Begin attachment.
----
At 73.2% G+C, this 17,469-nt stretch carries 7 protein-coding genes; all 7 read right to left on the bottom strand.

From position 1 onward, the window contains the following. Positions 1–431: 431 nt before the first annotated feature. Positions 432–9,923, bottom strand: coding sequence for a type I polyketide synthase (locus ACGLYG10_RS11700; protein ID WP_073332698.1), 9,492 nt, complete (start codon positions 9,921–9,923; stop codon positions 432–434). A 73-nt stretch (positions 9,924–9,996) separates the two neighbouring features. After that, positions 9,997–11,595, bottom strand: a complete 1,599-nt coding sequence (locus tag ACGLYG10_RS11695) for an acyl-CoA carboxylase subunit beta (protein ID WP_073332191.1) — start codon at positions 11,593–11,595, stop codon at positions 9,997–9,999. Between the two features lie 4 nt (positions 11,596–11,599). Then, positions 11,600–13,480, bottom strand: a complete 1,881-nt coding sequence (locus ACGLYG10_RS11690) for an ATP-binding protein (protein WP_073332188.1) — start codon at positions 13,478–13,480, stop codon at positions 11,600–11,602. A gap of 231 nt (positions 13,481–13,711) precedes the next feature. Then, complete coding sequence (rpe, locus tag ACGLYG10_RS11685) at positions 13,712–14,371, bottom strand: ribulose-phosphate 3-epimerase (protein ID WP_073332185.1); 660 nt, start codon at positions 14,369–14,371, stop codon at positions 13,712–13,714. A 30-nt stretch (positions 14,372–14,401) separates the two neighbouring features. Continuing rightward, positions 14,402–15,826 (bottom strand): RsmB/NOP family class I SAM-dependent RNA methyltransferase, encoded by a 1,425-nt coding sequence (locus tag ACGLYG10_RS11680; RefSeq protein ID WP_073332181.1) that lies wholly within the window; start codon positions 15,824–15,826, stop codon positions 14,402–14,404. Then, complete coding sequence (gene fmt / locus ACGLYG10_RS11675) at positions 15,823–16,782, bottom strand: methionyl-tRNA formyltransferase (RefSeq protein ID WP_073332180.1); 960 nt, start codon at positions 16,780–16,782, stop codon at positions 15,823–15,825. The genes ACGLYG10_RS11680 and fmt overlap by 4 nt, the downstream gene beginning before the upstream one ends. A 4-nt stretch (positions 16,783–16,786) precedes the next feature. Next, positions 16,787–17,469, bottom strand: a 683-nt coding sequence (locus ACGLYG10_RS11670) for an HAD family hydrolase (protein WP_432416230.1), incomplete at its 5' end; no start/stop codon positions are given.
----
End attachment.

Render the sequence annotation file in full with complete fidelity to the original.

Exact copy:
At 73.2% G+C, this 17,469-nt stretch carries 7 protein-coding genes; all 7 read right to left on the bottom strand.

From position 1 onward, the window contains the following. Positions 1–431: 431 nt before the first annotated feature. Positions 432–9,923, bottom strand: coding sequence for a type I polyketide synthase (locus ACGLYG10_RS11700; protein ID WP_073332698.1), 9,492 nt, complete (start codon positions 9,921–9,923; stop codon positions 432–434). A 73-nt stretch (positions 9,924–9,996) separates the two neighbouring features. After that, positions 9,997–11,595, bottom strand: a complete 1,599-nt coding sequence (locus tag ACGLYG10_RS11695) for an acyl-CoA carboxylase subunit beta (protein ID WP_073332191.1) — start codon at positions 11,593–11,595, stop codon at positions 9,997–9,999. Between the two features lie 4 nt (positions 11,596–11,599). Then, positions 11,600–13,480, bottom strand: a complete 1,881-nt coding sequence (locus ACGLYG10_RS11690) for an ATP-binding protein (protein WP_073332188.1) — start codon at positions 13,478–13,480, stop codon at positions 11,600–11,602. A gap of 231 nt (positions 13,481–13,711) precedes the next feature. Then, complete coding sequence (rpe, locus tag ACGLYG10_RS11685) at positions 13,712–14,371, bottom strand: ribulose-phosphate 3-epimerase (protein ID WP_073332185.1); 660 nt, start codon at positions 14,369–14,371, stop codon at positions 13,712–13,714. A 30-nt stretch (positions 14,372–14,401) separates the two neighbouring features. Continuing rightward, positions 14,402–15,826 (bottom strand): RsmB/NOP family class I SAM-dependent RNA methyltransferase, encoded by a 1,425-nt coding sequence (locus tag ACGLYG10_RS11680; RefSeq protein ID WP_073332181.1) that lies wholly within the window; start codon positions 15,824–15,826, stop codon positions 14,402–14,404. Then, complete coding sequence (gene fmt / locus ACGLYG10_RS11675) at positions 15,823–16,782, bottom strand: methionyl-tRNA formyltransferase (RefSeq protein ID WP_073332180.1); 960 nt, start codon at positions 16,780–16,782, stop codon at positions 15,823–15,825. The genes ACGLYG10_RS11680 and fmt overlap by 4 nt, the downstream gene beginning before the upstream one ends. A 4-nt stretch (positions 16,783–16,786) precedes the next feature. Next, positions 16,787–17,469, bottom strand: a 683-nt coding sequence (locus ACGLYG10_RS11670) for an HAD family hydrolase (protein WP_432416230.1), incomplete at its 5' end; no start/stop codon positions are given.